Today in our era, social media has become a key factor. It is used across all platforms from reporting local team scores all the way to reporting international breaking headlines. Now when social media and politics get mixed together, that is where it starts to become crazy. Social media has one or even the biggest impact on politics. Social media could be a wonderful help or a devastating blow. It is like a double edged sword.
Now when I hear politics, the first thing to come to mind are elections. As a candidate for any election, receiving the most help can boost chances of winning. Now that is where social media comes into play. In elections, social media can choose which candidates to cover and how much. Those choices alone can have a huge effect on voter perceptions.
AI-Written & Human-Edited Essay for only $7 per page!
Expert Editing Included
“As hard as it is to believe, the biggest thing that drives elections is simple name recognition,” said Regina Lawrence, executive director of the UO SOJC’s Agora Journalism Center and George S. Turnbull Portland Center. “Research has shown that some candidates can be literally left invisible because they can’t win enough interest from the media.” For example quoted in Brichacek, “This effect was most noticeable during the Republican primaries, when Donald Trump generated an outsized proportion of the media coverage.” Donald Trump was able to accomplish this for almost nothing out of his pocket. For the media, this disproportionate coverage was driven more by economics than political bias. In a competitive 24/7 news cycle, news organizations publish stories that will drive traffic. And, thanks to his preexisting fame and ability to generate controversy, those stories were often about Trump. This past year’s Republican primaries had such a large field, Trump’s ability to stand out in the crowd likely played a significant role in his nomination.
Another thing is that Research reveals that many major media outlets attract partisan audiences, which reflects political biases in their coverage. Again, this phenomenon is motivated by business. Since today’s news consumers can get the basic facts from a quick internet search, many publications have differentiated themselves by shifting from straight news to context and analysis. Unfortunately, the media’s growing political schisms seem to be driving polarization in the populace as well. “Selective exposure is the tendency many of us have to seek out news sources that don’t fundamentally challenge what we believe about the world,” said Lawrence. “We know there’s a relationship between selective exposure and the growing divide in political attitudes in this country. And that gap is clearly related to the rise of more partisan media sources.”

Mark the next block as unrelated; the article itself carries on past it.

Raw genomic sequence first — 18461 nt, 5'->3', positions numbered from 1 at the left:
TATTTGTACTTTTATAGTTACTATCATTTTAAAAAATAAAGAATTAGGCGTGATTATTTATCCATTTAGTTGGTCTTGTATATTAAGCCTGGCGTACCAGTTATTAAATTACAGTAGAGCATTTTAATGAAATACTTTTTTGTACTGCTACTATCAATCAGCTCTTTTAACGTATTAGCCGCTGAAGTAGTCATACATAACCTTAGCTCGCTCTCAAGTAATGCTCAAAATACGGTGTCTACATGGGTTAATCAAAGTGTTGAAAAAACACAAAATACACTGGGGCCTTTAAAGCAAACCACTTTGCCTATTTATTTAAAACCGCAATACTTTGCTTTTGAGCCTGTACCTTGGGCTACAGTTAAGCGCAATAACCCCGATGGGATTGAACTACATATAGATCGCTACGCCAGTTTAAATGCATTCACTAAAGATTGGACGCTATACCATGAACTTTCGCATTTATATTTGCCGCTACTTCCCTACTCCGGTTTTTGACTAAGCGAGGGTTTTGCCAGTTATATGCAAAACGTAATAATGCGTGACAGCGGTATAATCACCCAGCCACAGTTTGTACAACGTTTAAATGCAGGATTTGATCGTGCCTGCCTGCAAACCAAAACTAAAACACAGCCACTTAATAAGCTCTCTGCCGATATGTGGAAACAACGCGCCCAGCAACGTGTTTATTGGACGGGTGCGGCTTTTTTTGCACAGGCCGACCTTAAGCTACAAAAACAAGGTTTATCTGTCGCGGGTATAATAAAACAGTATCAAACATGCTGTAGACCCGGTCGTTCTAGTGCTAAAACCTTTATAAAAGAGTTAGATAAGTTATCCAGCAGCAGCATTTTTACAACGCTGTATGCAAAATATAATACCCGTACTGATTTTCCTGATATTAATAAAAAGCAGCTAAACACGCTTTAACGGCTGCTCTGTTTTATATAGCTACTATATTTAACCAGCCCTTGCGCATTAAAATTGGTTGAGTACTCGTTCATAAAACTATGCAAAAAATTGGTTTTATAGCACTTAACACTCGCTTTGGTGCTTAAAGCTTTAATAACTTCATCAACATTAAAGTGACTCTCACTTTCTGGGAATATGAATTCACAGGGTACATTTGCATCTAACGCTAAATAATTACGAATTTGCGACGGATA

Another bad thing social media tends to do is contain fake news and untrue rumors. Political issues are presently impacted by each story, regardless of being genuine or not, that gets spread over the internet. It is getting increasingly harder to isolate genuine news from fake news on the web. Social media makes this refinement particularly befuddling. The consistent stream of images, connections, and gossip about political leaders is a blend of truths and untruths. There are currently a significant number of fake news websites that frequently post stories and sound bona fide. Some fake news sites are not by any means entertaining yet basically exist to present misleading content stories or to troll voters who do not do their very own examination. There are additional sites with political predispositions or those selling different unverified news. It is difficult to be affected by falsehood posted by your companions, regardless of whether they do not mean to misdirect you. It is in this way important to utilize a lot of wisdom before taking anything for granted.